University degree no longer comes with promise of stable job


The unwritten promise of a post-secondary education has been to earn a degree in an applied field such as engineering and you’ll end up with a good, stable job, but the millennial generation is finding that can no longer be counted on. I have been thinking about this issue for some time. Last year, I posted an article on this blog by Robert Reich, Professor of Economics at UC Berkeley and former Secretary of Labor under Bill Clinton. I was stimulated to share that article by what I was seeing with my own students from the University of British Columbia and their struggles, and contrasting that with my own experience years ago, walking into my Silicon Valley dream career by sheer chance. That simply no longer happens. Grads must begin plotting out a plan early, no later than the beginning of their third year, and begin to execute on it in order to find an entry-level position commensurate with their education. Networking and cold calling are imperative, but as this article points out, even that may not guarantee solid employment. 

Source CBC News/Business: ‘It’s not a guarantee’: University degree no longer comes with promise of stable job

‘The millennial side hustle,’ not stable job, is the new reality for university grads

Recent graduates are finding a post-secondary education is no longer a guarantee of stable employment

By Nick Purdon and Leonardo Palleja, CBC News Posted: Mar 12, 2017 5:00 AM ET Last Updated: Mar 12, 2017 5:00 AM ET

Christian McCrave, 21, stands in front of his parents' house in London, Ont. He moved back in when he couldn't find a job after graduating with a degree in mechanical engineering.

Christian McCrave, 21, stands in front of his parents’ house in London, Ont. He moved back in when he couldn’t find a job after graduating with a degree in mechanical engineering. (Nick Purdon/CBC)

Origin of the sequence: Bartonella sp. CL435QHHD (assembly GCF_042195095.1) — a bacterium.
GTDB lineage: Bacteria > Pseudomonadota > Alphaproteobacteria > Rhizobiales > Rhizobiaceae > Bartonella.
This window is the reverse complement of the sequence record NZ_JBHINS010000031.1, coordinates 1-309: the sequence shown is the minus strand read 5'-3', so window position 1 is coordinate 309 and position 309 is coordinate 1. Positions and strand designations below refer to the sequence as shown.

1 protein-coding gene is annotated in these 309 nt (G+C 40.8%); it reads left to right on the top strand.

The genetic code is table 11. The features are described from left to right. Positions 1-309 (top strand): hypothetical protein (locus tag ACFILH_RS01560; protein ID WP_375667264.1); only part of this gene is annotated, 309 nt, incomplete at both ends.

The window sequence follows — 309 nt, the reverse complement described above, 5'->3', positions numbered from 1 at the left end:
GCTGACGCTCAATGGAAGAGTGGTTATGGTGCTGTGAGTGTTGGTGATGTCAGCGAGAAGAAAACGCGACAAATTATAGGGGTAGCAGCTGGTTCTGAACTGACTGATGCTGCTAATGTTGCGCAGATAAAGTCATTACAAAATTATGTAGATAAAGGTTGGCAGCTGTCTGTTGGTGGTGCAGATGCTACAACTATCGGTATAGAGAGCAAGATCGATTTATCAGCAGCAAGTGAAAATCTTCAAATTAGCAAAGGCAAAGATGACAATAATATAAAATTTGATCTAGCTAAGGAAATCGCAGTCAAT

Twenty-one-year old Christian McCrave feels like he did his part.

He got good grades in high school and completed a four-year degree at the University of Guelph in southwestern Ontario. He studied mechanical engineering, in part because he thought it would land him a job.

It hasn’t.

“I actually thought that coming out of school that I would be a commodity and someone would want me,” McCrave said. “But instead, I got hit with a wall of being not wanted whatsoever in the industry.”

McCrave says he believed in the unwritten promise of a post-secondary education: work hard at school, and you’ll end up with a good and stable job.

Now, he’s not so sure.

“Being unemployed while having a degree is kind of a kick in the face,” McCrave said. “If anything, it’s a setback. You have all this debt and this degree, and everyone has one, but it doesn’t get you further in life sometimes.”

Since graduating last year, McCrave has applied for 250 engineering jobs, but he’s only had four interviews and no job offer.

McCrave isn’t alone. More than 12 per cent of Canadians between the ages of 15 and 24 are unemployed and more than a quarter are underemployed, meaning they have degrees but end up in jobs that don’t require them.

The latest numbers from Statistics Canada show that the unemployment rate for 15-to-24-year-olds is almost twice that of the general population.

McCrave has expanded his job search to include retail and recently applied to work at the local Sobeys grocery store near his parent’s house in London, Ont., where he has lived since soon after graduation.

“It’s a job. Something to feel accomplished from,” said McCrave. “As much as an engineer can be accomplished by cutting deli meats.”

Co-ops, apprenticeships key to employability

The challenge McCrave faces is experience: namely, he doesn’t have any. The most recent work experience on his resume is sales associate at Winners.

Sandro Perruzza, the chief executive officer at the Ontario Society of Professional Engineers (OSPE), is familiar with graduates like McCrave.

Christian McCrave 2

Since graduating, McCrave has applied for 250 engineering jobs but hasn’t had a single offer, he says. (Leonardo Palleja/CBC )

“He could have applied for co-ops or apprenticeships while he was at school — even if it delayed his graduation,” Perruzza said. “We strongly advocate co-ops. The fact is because of the sheer number of applicants these days, the ones who get the jobs have some kind of experience.”

Should McCrave land one of the retail jobs he’s applied for, he’ll achieve one of the hallmarks of his generation: underemployment.